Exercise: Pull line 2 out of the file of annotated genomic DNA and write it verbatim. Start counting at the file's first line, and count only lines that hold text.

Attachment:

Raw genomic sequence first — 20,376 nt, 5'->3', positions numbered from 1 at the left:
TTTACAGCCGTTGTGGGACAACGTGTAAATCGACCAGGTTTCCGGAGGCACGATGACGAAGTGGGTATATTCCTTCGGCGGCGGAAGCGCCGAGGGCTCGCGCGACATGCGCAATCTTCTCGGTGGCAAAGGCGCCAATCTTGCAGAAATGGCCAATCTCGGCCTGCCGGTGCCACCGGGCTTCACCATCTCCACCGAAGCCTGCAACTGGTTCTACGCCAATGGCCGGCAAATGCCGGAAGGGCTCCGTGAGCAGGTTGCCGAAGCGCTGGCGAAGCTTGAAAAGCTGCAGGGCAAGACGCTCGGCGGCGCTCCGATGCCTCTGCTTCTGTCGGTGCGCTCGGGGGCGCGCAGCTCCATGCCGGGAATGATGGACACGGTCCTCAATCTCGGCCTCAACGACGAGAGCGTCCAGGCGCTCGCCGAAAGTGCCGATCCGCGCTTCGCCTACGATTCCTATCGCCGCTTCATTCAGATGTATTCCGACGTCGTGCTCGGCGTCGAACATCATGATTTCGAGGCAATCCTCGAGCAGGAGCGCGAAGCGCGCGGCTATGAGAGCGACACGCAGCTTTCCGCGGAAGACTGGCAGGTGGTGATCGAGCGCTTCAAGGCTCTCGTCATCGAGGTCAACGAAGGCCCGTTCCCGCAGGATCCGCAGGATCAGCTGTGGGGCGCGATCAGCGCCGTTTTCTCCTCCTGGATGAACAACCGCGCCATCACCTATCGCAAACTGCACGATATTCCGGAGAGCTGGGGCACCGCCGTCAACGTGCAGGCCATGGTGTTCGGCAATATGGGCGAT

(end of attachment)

TTTACAGCCGTTGTGGGACAACGTGTAAATCGACCAGGTTTCCGGAGGCACGATGACGAAGTGGGTATATTCCTTCGGCGGCGGAAGCGCCGAGGGCTCGCGCGACATGCGCAATCTTCTCGGTGGCAAAGGCGCCAATCTTGCAGAAATGGCCAATCTCGGCCTGCCGGTGCCACCGGGCTTCACCATCTCCACCGAAGCCTGCAACTGGTTCTACGCCAATGGCCGGCAAATGCCGGAAGGGCTCCGTGAGCAGGTTGCCGAAGCGCTGGCGAAGCTTGAAAAGCTGCAGGGCAAGACGCTCGGCGGCGCTCCGATGCCTCTGCTTCTGTCGGTGCGCTCGGGGGCGCGCAGCTCCATGCCGGGAATGATGGACACGGTCCTCAATCTCGGCCTCAACGACGAGAGCGTCCAGGCGCTCGCCGAAAGTGCCGATCCGCGCTTCGCCTACGATTCCTATCGCCGCTTCATTCAGATGTATTCCGACGTCGTGCTCGGCGTCGAACATCATGATTTCGAGGCAATCCTCGAGCAGGAGCGCGAAGCGCGCGGCTATGAGAGCGACACGCAGCTTTCCGCGGAAGACTGGCAGGTGGTGATCGAGCGCTTCAAGGCTCTCGTCATCGAGGTCAACGAAGGCCCGTTCCCGCAGGATCCGCAGGATCAGCTGTGGGGCGCGATCAGCGCCGTTTTCTCCTCCTGGATGAACAACCGCGCCATCACCTATCGCAAACTGCACGATATTCCGGAGAGCTGGGGCACCGCCGTCAACGTGCAGGCCATGGTGTTCGGCAATATGGGCGAT